Grand Prix de L’age D’Or: Montlhéry
Lola power tells as racers bid farewell to banked track
The Lola T70 of Carlos Barbo and Jonathan Baker claimed the Group 4 race for the 1000Km de Paris Trophy at what seems certain to be the final meeting at the historic Montlhéry circuit in the suburbs of Paris.
The T70’s power on the banked track told over the Chevron B6 of Michael Schryver and Simon Hadfield. “It’s absolutely fine on the banking,” said Baker, who drove the Lola instead of the Ford F3L that he raced at Silverstone. “It’s one of the most atmospheric meetings of the season.”
A typically attacking performance from Schryver and Hadfield put the B6 ahead of the Lola T70 of Ivan Mahe, while a mighty Chevron B8 battle raged for fourth. Driving one of the races of his life, Jerry Hooper claimed the place after a tremendous tussle with the similar car of Joe Ward/ Peter Foster. It was only resolved in Hooper’s favour when Ward’s B8 was forced to retire with its brakes almost on fire.
The 60-strong Gentlemen Drivers entry was split into two 60-minute races, featuring an optional driver change during a compulsory pitstop.
Despite a slow start, some smart thinking by Ivan Scotti (Maserati Birdcage) earned him a win after pitting early during a yellow flag period just into the pitstop window. That incident then developed into a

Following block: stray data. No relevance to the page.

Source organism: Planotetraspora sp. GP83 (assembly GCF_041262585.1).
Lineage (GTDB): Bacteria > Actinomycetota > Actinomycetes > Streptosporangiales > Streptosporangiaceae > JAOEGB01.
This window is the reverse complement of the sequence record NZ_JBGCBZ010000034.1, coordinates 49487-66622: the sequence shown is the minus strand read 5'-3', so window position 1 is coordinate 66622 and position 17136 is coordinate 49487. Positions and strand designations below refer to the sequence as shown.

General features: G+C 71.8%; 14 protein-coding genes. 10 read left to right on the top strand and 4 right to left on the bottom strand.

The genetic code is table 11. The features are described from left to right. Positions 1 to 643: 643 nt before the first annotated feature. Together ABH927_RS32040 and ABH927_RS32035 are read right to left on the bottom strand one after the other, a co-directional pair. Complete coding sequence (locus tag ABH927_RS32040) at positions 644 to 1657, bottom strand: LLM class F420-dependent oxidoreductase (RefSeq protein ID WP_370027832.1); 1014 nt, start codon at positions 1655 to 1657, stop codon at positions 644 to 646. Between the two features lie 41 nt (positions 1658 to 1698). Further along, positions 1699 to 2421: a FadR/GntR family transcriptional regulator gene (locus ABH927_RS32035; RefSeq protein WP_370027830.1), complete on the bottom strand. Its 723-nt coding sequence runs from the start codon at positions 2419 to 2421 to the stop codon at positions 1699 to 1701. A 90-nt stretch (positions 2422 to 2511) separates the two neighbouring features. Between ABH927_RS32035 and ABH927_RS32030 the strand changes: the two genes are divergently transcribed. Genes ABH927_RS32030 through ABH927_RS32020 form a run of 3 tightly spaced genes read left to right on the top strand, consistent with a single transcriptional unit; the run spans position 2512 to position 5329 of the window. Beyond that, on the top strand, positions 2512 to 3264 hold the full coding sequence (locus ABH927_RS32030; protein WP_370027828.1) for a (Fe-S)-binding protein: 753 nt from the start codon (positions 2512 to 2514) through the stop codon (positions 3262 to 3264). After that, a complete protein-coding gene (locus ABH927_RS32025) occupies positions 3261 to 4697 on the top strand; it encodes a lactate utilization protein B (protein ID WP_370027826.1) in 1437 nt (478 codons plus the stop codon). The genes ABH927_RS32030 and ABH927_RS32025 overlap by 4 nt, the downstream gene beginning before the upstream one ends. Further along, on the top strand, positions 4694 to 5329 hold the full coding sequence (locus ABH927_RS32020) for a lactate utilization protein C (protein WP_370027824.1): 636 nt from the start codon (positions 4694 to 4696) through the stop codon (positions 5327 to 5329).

safety car stint and Scotti’s gain became apparent as the leading AC Cobra of Bill Wykeham/John Bendall lost its advantage when making its own pitstop.
In the other race, David Clark led until the last two laps in his Aston Martin DB4GT, only to be forced to slow when the oil temperature rose alarmingly. That allowed David Cooke and Anthony Hancock’s Lotus 11 through to victory by 8sec.
Off the blocks
The surprise Japanese F1 package that shook the establishment to its roots 27 years ago ran in anger again at the Festival of Speed. Masahiro Hasemi and the Kojima KE007 were reunited by a group of Hiroshima-based restorers — and an enthusiast from Finchley.
Owner Shoji Tochibayashi began his quest to locate the car in 1994. He found it— three years later. The rebuild was equally tortuous. When fan Kento Nozaki happened across the website recently he noticed that it had not been updated since 2001. He rang to see if he could restart the project.
“It helped having someone based in England,” said Nozaki. “I got a fantastic response from all the people I contacted.”
The car suffered starter motor woes and a broken CV joint at Goodwood, but the team still hopes to contest historic F1 races with it.